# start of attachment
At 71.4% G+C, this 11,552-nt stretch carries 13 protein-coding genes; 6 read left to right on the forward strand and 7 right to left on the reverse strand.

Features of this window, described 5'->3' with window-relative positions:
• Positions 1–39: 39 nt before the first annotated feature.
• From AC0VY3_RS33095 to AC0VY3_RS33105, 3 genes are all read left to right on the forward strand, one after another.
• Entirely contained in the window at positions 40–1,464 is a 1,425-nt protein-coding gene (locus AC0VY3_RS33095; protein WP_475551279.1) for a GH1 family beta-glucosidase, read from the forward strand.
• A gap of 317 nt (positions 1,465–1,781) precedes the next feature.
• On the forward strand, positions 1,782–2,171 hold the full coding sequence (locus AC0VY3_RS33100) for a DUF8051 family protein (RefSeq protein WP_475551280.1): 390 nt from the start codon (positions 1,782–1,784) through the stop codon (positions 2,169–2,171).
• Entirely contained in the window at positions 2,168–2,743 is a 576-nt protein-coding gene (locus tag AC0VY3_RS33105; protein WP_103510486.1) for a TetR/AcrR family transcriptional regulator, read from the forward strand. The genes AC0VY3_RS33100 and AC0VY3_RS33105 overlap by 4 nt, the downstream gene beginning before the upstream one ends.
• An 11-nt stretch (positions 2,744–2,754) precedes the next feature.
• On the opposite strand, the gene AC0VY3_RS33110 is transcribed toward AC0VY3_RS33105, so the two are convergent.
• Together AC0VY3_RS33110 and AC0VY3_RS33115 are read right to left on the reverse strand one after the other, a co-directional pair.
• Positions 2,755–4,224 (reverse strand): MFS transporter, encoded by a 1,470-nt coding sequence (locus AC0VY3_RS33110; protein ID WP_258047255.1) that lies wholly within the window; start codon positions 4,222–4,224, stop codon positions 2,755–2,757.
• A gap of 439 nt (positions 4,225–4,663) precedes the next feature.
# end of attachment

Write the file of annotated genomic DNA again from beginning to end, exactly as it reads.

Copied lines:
At 71.4% G+C, this 11,552-nt stretch carries 13 protein-coding genes; 6 read left to right on the forward strand and 7 right to left on the reverse strand.

Features of this window, described 5'->3' with window-relative positions:
• Positions 1–39: 39 nt before the first annotated feature.
• From AC0VY3_RS33095 to AC0VY3_RS33105, 3 genes are all read left to right on the forward strand, one after another.
• Entirely contained in the window at positions 40–1,464 is a 1,425-nt protein-coding gene (locus AC0VY3_RS33095; protein WP_475551279.1) for a GH1 family beta-glucosidase, read from the forward strand.
• A gap of 317 nt (positions 1,465–1,781) precedes the next feature.
• On the forward strand, positions 1,782–2,171 hold the full coding sequence (locus AC0VY3_RS33100) for a DUF8051 family protein (RefSeq protein WP_475551280.1): 390 nt from the start codon (positions 1,782–1,784) through the stop codon (positions 2,169–2,171).
• Entirely contained in the window at positions 2,168–2,743 is a 576-nt protein-coding gene (locus tag AC0VY3_RS33105; protein WP_103510486.1) for a TetR/AcrR family transcriptional regulator, read from the forward strand. The genes AC0VY3_RS33100 and AC0VY3_RS33105 overlap by 4 nt, the downstream gene beginning before the upstream one ends.
• An 11-nt stretch (positions 2,744–2,754) precedes the next feature.
• On the opposite strand, the gene AC0VY3_RS33110 is transcribed toward AC0VY3_RS33105, so the two are convergent.
• Together AC0VY3_RS33110 and AC0VY3_RS33115 are read right to left on the reverse strand one after the other, a co-directional pair.
• Positions 2,755–4,224 (reverse strand): MFS transporter, encoded by a 1,470-nt coding sequence (locus AC0VY3_RS33110; protein ID WP_258047255.1) that lies wholly within the window; start codon positions 4,222–4,224, stop codon positions 2,755–2,757.
• A gap of 439 nt (positions 4,225–4,663) precedes the next feature.